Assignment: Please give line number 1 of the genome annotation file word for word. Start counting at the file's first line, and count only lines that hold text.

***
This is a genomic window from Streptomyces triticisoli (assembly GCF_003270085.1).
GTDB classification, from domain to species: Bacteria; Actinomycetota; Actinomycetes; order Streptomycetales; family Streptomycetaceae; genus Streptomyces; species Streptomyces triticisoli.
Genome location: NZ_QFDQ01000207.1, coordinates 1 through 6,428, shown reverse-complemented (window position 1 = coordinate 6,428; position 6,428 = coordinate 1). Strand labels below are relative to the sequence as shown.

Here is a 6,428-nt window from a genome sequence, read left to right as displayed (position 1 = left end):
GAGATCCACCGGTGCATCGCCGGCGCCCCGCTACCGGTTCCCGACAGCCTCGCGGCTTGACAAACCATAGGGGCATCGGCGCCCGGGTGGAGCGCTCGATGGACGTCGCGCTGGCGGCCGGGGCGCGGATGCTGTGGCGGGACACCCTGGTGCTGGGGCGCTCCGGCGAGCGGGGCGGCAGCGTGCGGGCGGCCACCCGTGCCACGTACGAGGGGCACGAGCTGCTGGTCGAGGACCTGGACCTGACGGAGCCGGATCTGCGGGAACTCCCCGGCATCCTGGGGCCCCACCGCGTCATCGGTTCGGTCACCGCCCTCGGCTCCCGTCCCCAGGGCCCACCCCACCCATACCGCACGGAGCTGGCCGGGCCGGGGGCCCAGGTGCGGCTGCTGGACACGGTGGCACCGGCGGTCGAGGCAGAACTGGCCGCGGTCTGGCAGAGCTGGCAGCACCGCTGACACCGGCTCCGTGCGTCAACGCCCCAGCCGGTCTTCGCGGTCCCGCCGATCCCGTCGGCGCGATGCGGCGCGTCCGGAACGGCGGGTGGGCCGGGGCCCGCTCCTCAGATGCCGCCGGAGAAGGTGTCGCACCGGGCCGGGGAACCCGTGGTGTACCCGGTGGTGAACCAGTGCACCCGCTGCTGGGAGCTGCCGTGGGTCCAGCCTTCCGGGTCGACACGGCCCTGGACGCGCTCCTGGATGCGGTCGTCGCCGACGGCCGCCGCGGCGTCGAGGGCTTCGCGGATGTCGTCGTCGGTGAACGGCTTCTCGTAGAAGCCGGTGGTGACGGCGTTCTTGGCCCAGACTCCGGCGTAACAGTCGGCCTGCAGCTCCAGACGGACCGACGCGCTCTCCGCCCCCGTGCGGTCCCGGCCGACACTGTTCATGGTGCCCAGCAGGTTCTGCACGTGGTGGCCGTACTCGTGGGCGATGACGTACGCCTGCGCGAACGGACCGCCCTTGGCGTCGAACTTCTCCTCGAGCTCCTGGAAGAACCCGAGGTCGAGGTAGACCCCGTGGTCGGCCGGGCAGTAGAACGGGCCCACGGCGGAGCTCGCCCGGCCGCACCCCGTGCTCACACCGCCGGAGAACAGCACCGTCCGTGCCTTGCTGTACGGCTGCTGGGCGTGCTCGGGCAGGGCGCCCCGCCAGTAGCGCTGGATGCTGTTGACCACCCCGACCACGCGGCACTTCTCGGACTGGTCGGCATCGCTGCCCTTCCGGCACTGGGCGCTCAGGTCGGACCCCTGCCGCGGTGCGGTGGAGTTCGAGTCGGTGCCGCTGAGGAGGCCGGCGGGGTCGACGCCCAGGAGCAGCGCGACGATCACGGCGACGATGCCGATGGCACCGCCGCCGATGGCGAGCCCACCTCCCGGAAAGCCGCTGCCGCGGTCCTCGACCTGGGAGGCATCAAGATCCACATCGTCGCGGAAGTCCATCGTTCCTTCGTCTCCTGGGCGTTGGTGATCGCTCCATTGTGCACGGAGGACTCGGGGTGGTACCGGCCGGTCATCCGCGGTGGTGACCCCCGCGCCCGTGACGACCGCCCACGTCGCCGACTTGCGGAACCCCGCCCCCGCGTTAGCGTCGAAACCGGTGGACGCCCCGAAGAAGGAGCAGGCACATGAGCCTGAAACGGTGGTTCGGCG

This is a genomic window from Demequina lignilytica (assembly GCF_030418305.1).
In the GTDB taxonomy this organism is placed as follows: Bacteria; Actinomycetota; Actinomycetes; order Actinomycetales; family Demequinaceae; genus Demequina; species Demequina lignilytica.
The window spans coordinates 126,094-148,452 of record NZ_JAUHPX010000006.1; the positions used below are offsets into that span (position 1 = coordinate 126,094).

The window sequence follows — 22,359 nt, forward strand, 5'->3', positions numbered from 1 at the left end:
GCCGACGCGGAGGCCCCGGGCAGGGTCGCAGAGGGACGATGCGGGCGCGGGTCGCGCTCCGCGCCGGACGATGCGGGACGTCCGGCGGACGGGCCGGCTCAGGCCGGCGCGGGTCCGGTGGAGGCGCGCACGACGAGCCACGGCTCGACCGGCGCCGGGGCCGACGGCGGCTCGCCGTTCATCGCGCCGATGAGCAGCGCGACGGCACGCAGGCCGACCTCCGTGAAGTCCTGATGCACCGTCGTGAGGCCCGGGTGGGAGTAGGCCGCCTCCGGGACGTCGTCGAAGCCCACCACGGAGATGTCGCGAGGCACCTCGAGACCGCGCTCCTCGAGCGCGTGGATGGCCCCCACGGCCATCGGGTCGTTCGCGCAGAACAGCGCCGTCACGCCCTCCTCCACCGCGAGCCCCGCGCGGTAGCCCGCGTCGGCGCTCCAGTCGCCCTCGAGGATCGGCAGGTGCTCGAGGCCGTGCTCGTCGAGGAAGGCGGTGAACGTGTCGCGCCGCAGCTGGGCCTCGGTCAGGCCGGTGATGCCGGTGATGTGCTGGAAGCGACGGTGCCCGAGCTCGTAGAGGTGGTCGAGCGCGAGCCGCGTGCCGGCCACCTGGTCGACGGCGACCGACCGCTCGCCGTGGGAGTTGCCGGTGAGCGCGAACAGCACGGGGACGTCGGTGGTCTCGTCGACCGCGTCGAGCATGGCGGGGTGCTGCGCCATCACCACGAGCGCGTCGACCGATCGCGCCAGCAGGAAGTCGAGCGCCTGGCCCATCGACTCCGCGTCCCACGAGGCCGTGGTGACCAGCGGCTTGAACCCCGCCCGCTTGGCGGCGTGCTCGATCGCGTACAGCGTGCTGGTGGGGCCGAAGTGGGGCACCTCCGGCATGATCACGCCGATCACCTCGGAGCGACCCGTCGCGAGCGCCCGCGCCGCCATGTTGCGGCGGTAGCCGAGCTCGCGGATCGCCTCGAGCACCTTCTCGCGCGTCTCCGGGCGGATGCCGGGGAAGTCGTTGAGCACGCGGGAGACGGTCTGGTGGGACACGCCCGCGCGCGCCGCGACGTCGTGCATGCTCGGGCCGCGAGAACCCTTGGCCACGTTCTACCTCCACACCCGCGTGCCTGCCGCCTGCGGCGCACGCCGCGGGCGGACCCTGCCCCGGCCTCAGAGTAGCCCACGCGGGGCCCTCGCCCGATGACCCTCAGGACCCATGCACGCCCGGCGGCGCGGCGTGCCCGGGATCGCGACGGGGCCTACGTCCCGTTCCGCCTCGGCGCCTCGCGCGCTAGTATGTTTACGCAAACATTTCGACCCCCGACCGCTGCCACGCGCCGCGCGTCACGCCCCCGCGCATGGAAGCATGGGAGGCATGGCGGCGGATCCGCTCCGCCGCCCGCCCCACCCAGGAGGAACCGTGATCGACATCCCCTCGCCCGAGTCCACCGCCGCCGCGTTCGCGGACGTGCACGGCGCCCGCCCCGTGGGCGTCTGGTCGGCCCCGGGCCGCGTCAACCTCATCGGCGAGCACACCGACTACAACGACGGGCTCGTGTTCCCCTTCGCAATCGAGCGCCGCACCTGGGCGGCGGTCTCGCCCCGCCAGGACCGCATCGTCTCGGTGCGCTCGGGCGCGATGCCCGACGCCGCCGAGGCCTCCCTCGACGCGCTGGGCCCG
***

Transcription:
This is a genomic window from Streptomyces triticisoli (assembly GCF_003270085.1).